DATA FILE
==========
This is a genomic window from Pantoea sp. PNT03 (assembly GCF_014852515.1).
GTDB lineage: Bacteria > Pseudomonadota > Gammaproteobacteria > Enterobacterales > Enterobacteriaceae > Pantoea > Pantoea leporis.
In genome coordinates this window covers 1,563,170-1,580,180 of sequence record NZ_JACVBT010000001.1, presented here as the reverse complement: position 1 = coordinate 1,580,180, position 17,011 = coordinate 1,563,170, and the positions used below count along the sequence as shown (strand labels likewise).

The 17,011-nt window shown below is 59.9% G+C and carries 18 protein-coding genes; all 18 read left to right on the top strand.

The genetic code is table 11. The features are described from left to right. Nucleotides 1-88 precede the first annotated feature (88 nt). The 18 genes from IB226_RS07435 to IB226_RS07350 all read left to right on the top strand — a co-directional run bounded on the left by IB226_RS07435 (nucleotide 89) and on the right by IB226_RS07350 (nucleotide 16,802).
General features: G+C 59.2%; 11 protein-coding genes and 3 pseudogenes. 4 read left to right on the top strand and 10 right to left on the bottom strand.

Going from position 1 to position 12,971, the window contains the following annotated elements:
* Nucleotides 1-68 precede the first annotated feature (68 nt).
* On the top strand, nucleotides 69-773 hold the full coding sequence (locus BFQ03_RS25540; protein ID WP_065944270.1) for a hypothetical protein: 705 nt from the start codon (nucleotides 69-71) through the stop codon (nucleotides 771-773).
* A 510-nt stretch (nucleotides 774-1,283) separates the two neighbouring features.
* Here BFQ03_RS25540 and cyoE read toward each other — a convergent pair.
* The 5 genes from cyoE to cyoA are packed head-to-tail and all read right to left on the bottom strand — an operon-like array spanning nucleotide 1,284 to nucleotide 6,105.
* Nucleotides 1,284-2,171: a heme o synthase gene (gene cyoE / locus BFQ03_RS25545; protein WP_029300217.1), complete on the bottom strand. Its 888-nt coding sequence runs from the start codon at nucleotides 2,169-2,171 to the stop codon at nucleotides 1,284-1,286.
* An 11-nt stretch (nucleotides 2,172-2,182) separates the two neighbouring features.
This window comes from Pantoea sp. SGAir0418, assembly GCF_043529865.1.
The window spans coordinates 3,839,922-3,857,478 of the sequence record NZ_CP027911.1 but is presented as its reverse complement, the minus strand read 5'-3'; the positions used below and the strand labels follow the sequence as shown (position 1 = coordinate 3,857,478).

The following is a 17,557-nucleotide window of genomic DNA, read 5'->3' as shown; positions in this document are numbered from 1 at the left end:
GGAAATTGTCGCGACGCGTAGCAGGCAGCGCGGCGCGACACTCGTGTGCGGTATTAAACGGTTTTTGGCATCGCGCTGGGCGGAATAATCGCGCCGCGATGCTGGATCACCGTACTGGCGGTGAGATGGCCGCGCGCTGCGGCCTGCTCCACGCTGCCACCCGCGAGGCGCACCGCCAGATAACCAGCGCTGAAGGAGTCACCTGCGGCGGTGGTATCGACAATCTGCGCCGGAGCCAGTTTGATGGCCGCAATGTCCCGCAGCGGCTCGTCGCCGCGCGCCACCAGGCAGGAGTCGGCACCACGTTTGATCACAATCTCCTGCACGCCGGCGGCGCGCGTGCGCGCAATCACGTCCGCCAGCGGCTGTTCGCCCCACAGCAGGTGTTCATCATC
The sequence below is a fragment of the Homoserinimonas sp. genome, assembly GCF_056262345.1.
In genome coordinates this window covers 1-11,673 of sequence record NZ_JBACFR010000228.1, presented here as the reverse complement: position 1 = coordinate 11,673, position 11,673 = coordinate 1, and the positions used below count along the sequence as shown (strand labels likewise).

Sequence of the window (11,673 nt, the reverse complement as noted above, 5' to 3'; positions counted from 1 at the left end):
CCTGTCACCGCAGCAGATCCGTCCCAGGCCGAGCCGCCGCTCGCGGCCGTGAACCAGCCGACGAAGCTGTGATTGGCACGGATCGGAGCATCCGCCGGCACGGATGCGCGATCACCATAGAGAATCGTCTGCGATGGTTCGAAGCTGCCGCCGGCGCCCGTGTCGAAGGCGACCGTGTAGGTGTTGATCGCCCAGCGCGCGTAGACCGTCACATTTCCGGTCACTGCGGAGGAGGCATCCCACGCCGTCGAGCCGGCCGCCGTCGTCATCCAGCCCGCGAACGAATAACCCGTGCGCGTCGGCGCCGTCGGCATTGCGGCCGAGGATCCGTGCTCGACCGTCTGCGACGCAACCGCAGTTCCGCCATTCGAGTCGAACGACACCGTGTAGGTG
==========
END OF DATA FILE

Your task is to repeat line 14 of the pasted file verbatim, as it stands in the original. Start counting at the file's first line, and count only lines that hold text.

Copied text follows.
* An 11-nt stretch (nucleotides 2,172-2,182) separates the two neighbouring features.